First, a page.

The Constabulary is my personal favorite among Maresca's interconnected Maradaine series. There's law, disorder, magic, politics, spies, and a dash of sarcasm. Satrine Rainey is a former Druth Intelligence agent who needs a decent job to support her family after her husband, a detective inspector, is nearly killed and left comatose. She appealed to the chief of the Constabulary for help and he offered her the poorly paying position of clerk because they don't hire women as Inspectors. So she calls upon her former training and forges a new letter offering her the position she wants in her old neighborhood of Inemar. Minox Welling is a young inspector with a highly analytical mind whose dogged pursuit of the truth annoys his fellow Inspectors leaving him free to partner with Rainey. Welling is also an untrained mage because his gift developed too late to be accepted to either of the mage schools. Which proves to be a problem on their first case together, investigating what appears to be the ritual sacrifice of a mage.
Hard Magic kicks off the Grimnoir Chronicles which turns out to be a difficult series to categorize. It takes elements of Sci-Fi, Fantasy, Steampunk, and Alternate History and mashes them all into a noir style story worthy of a graphic novel. None of that really sounds like my kind of thing but I found this book compelling right from the start. Set in the 1930s, this alternate history has 1% of the population with some kind of magical ability, and the strongest of them are known as Actives. The World War is over, alcohol is still illegal in the US, and Jake Sullivan is down on his luck just trying to get out the hole he finds himself in. A former war hero and ex-con, Jake just has one more job to do for the government before his debt to society is paid and then he can go on with his life as a private investigator. Jake is also a Heavy, a powerful Active capable of manipulating gravity, so it is unlikely that the US government is just going to let him walk away when this job is over...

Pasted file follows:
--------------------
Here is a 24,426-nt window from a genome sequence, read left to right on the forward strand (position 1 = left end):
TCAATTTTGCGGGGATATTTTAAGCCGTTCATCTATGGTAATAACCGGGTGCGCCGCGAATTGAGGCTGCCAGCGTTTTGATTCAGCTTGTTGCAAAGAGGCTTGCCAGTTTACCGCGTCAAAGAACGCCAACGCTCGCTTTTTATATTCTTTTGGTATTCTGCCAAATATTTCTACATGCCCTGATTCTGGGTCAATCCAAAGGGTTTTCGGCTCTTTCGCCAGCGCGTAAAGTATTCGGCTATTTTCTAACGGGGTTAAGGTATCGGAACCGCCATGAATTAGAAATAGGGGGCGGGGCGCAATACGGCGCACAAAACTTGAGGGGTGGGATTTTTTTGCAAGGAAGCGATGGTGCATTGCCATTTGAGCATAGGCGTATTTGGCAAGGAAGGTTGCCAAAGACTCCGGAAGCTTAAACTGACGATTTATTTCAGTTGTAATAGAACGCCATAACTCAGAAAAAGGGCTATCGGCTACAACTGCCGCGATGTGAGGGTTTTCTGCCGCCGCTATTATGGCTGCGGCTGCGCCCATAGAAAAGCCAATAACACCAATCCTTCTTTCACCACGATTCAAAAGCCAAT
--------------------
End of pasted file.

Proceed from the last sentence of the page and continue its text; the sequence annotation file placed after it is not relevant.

As this series approaches the finale some interesting bits of information are revealed that change the way you will view some of the main characters, none more so than Gavin Guile. No character arc has been more full of surprises than Gavin's and the revelations about his past in this book finally explain why he is known as the Black Prism. Gavin is in a bad spot for sure, but he may yet play a key role in shaping the future of this world, but not for the reasons you think. He also isn't the only main character shaping up to be a major player in the outcome of the war as Andross, Kip, and Karris all find themselves jockeying for position in order to influence things to their preference. One thing is for certain, this book sets things up for a conclusion to the series that will be hard to predict.